Fourteen years since the attacks of Sept. 11, 2001, the threats facing the U.S. are vastly different and much more complex, some of the biggest players in the intelligence community said Thursday.
With the proliferation of intelligence data and the technology used for its collection and sharing post-9/11, intelligence officials have more information than ever before at their fingertips. However, sifting through that haystack of data for credible and worthwhile threats has become increasingly challenging.
“A lot has happened in those 14 years as far the digital environment and what is being done there by various groups that are still seeking to do us harm either here in the United States or overseas,” CIA Director John Brennan said at the Intelligence & National Security Summit. Brennan shared the stage with six counterparts from various intelligence agencies, like the FBI’s James Comey and the National Security Agency’s Adm. Michael Rogers.
Lt. Gen. Vincent Stewart, the director of DIA, said the intelligence community has always been complex, but in the nearly decade-and-a-half since the 9/11, technology is amplifying that even more.
“But the challenge now is how quickly information moves in this complex world, and how quickly technology moves in this complex world, and how it shifts the balance of power” by making nation-states more connected to their adversaries, Stewart said. He related it to the Cold War era’s binary threat landscape, where only a few major players had access to nuclear weapons.
“You now not only have the very simple, kinetic options that you had in the Cold War, but you now overlay cyber on top of the that, and you overlay the information on top of that, and the pace at which information moves … has made the challenge: How do you cover down on all of that and deliver the information that’s necessary for our policymakers ahead of the networks?” he said.
Robert Cardillo, director of the National Geospatial-Intelligence Agency, acknowledged the current environment of information overload for its potential to be a powerful resource; but he also said it holds “the potential for chaos — analytic chaos.”
“If you can’t create some coherence around that noise … you could be overwhelmed by it,” Cardillo said. Today’s NGA officials, instead of “hunting imagery,” he said, are tasked with “filtering, gathering” and creating sense out of so much information.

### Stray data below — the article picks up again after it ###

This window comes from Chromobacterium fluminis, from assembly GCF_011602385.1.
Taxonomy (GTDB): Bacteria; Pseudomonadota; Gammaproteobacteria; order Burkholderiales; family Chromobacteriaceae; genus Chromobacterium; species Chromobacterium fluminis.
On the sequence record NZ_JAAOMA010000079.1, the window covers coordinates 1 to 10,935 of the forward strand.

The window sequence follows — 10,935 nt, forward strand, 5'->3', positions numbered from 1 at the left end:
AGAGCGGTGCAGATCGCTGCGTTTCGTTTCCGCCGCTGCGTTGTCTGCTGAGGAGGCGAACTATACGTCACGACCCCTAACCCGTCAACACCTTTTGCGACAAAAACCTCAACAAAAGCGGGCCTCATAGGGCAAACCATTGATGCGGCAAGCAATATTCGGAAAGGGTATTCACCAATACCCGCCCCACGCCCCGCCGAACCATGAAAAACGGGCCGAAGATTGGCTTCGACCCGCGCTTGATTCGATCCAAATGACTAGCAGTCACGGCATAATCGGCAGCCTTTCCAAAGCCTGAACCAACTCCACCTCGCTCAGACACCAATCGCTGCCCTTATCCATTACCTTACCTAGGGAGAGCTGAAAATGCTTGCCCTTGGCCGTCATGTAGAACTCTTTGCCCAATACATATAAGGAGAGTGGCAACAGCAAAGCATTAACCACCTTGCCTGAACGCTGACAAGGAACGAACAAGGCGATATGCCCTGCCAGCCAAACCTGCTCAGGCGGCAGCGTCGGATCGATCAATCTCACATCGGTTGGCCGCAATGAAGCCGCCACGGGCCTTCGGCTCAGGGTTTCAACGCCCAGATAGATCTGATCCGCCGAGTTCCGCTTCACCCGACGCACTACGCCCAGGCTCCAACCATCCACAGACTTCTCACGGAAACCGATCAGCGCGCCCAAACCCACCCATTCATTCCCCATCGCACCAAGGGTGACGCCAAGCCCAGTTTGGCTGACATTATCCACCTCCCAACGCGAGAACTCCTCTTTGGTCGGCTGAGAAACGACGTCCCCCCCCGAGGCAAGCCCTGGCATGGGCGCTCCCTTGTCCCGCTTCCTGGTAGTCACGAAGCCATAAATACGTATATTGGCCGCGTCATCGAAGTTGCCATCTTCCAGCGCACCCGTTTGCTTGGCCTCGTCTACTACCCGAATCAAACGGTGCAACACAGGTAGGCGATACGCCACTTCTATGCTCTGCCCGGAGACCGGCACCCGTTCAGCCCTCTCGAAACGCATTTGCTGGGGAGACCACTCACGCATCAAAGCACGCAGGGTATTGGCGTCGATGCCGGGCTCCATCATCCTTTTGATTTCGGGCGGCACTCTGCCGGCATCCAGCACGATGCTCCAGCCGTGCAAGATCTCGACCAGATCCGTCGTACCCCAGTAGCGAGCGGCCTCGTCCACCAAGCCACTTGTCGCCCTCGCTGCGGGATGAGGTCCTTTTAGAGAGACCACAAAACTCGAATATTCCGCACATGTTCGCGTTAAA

On their own, Stewart said, none of these intelligence agencies “have enough depth and are in a position with enough pace to cover the world.”
But combined, through the integration of the Office of the Director of National Intelligence, and with the assistance of private industry, the large intelligence agencies think they can keep ahead of any threats, whether domestic or internationally.
Several of the intelligence directors touted Director of National Intelligence Jim Clapper’s work to coordinate the intelligence community’s efforts in the aftermath of 9/11.
“You need somebody who’s going to be able to orchestrate this across the community, and Jim Clapper has done it superbly,” Brennan said.
Making sense of the excess of intelligence data, though, requires more than integration and communication across the community — the intelligence community needs private innovation, Brennan said.
“Whether that’s major collection systems — satellites — all the way down to miniature collection systems and methods, analytics, databases, open source, social media … across the board we look to the great innovation of the U.S. private sector to be able to help us,” he said.
Stewart agreed. “For a long time we talked about the promise of open source data,” he said. “We now have the tools, or I hope industry will help us to get the tools, to really exploit the incredible amount of data that’s available in the open source … to focus the intelligence collection.”